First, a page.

The Future of the Phillies: Unapologetically Optimistic

Authored by Ben Reese

Maybe it's these new glasses with the rose-colored lenses, but the Phillies' future doesn't look too bad.
OK, they won't win the pennant this season or next or the one after that, but they will improve. Maybe not this season where they will still inhabit the cellar of the National League East unless they can get past the Atlanta Braves who are also "rebuilding."
However, for the first time in quite a while, the Phillies have good prospects in the minor leagues. But they won't be in Citizens Bank Park in 2016, at least not from the start of the season. 
In fact, they have good prospects, even some great prospects, at just about every position. They have pitchers, a couple catchers, infielders and outfielders who have the potential to be good major league players.  This hasn't happened since the early 1970s in Philadelphia. You'll remember these names and the statistics that go with them.
In 1972, the Phillies brought up a young shortstop named Larry Bowa, who many thought wouldn't be able to hit his weight, and a slugger named Greg Luzinski. The next year, Mike Schmidt, Bob Boone, Dick Ruthven and Larry Christianson arrived in Philly.
These players didn't immediately bring home a pennant. It took them several years before they all got going.
Actually, the first season for some of them was less than sterling. Schmidt, who was voted into the Baseball Hall of Fame in 1995, hit only .196 in his debut season with 18 home runs.
These players formed the nucleus of the 1980 team, which won Philadelphia's first World Championship, beating the Kansas City Royals in six games.
By the way, that 1980 team had some other youngsters worthy of mention. Lonnie Smith added speed and some comedy in the outfield, Keith Moreland backed up Boone behind the plate and Bob Walk, Marty Bystrom, Randy Lerch and Dickie Noles spent quality time on the mound.
That said, the in-coming class of prospects might be as good or better. Some are already in Philadelphia and some are maybe one or two years away. But they are coming.
Maikel Franco is already in Philly. The young third baseman is expected to hold down that spot for many years to come.
Tops on the prospect list is shortstop J.P. Crawford, the team's No. 1 draft pick in 2013. He has been steadily moving up through the farm system and is one of the top 10 prospects in all baseball right now.
Crawford suffered an injury in the Arizona Fall League but it won't affect his 2016 season. That season will probably begin at Lehigh Valley with at least a September call-up in his future.
There are also pitchers, a lot of them. The Phillies' front office traded away many of the "old guard" of Jimmy Rollins, Chase Utley, etc., and got back arms.
From Texas, in the Cole Hamels deal, they got right-hander Jake Thompson, who helped pitch Reading into the Eastern League playoffs. They got Zach Eflin from the Dodgers in the Rollins trade and Mark Appel, the first pick in the 2013 draft by Houston, from the Astros.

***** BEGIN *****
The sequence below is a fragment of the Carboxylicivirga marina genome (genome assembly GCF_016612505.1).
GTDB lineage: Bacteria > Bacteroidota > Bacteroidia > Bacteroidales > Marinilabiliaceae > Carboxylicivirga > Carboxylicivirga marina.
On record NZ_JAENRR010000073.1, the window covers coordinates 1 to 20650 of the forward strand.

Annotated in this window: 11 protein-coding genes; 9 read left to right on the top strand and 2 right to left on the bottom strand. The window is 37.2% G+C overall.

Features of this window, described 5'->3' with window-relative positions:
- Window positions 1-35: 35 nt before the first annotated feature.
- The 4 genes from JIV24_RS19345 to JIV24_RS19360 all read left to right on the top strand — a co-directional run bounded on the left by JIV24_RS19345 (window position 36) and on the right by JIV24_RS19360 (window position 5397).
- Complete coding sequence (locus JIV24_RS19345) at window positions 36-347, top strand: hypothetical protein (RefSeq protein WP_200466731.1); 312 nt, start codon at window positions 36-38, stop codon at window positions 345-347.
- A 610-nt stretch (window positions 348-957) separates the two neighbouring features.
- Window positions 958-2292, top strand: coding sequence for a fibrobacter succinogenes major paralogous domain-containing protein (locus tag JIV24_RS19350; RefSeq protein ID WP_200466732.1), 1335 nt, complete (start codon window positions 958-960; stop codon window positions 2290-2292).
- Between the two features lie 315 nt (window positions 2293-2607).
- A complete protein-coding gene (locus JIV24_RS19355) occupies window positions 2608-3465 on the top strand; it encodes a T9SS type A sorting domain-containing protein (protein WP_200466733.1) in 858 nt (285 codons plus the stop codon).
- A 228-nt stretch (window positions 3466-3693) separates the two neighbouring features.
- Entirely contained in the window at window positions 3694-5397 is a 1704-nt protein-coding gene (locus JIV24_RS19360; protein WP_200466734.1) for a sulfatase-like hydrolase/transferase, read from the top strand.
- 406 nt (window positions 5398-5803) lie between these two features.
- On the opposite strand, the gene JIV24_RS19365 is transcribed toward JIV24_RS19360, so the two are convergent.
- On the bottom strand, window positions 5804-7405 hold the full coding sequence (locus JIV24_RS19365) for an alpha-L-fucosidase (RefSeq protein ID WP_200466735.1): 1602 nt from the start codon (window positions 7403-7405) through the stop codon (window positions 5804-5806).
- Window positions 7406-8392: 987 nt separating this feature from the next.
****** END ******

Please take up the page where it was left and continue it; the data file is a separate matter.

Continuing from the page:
If anything is certain it is that pitchers take more time to mature than position players. These three and the others coming up in the minors will be no exceptions. Don't look for them this season.
Behind the plate, there are two highly rated catchers in the system. Jorge Alfaro, who also arrived from Texas, has been one of the top catchers in the minors for several seasons. He was injured last season and will probably start the year in Reading.
The other backstop is Andrew Knapp, a second-round pick of the Phillies in 2013. The switch-hitter was having a decent 2015 at Clearwater in the Florida State League (High Class A) but exploded when called up to Reading, hitting .360 with 11 home runs and 56 RBI in 55 games. That alone could propel him to Lehigh Valley this season.
There are outfielders also. One of the keys to the Hamels deal was outfielder Nick Williams.
Williams is a five-tool players. He has speed and power and can play all three outfield spots. He played only 22 games in Reading after the trade and may end up back there to start the year.
Another outfielder with an intriguing resume is Roman Quinn. He was a second-round pick of the Phils in 2011 who started out his career as a shortstop.
Injuries have hindered Quinn's rise through the system, however. He missed a lot of 2015 with a hip injury.
When he is healthy, he is the ideal leadoff hitter. The switch-hitter hit .306 and stole 29 bases in 58 games for Reading in 2015 before his injury and probably will join Williams in the R-Phils' outfield to start 2016.
The newest addition to the prospect list in second baseman Scott Kingery, drafted in the second round of the 2015 draft. Kingery has a quick bat (he was the top hitter at the University of Arizona and led the NCAA in hitting for much of his senior season) and good speed. He will move quickly through the system but may arrive in Philly after the others.
These are just a few of the prospects rising through the Phillies' farm system. There are more, some closer to the majors than others.
But it does bode well for Phillies' fans, even without these glasses.


Copyright © 2012 FOR BASEBALL JUNKIES.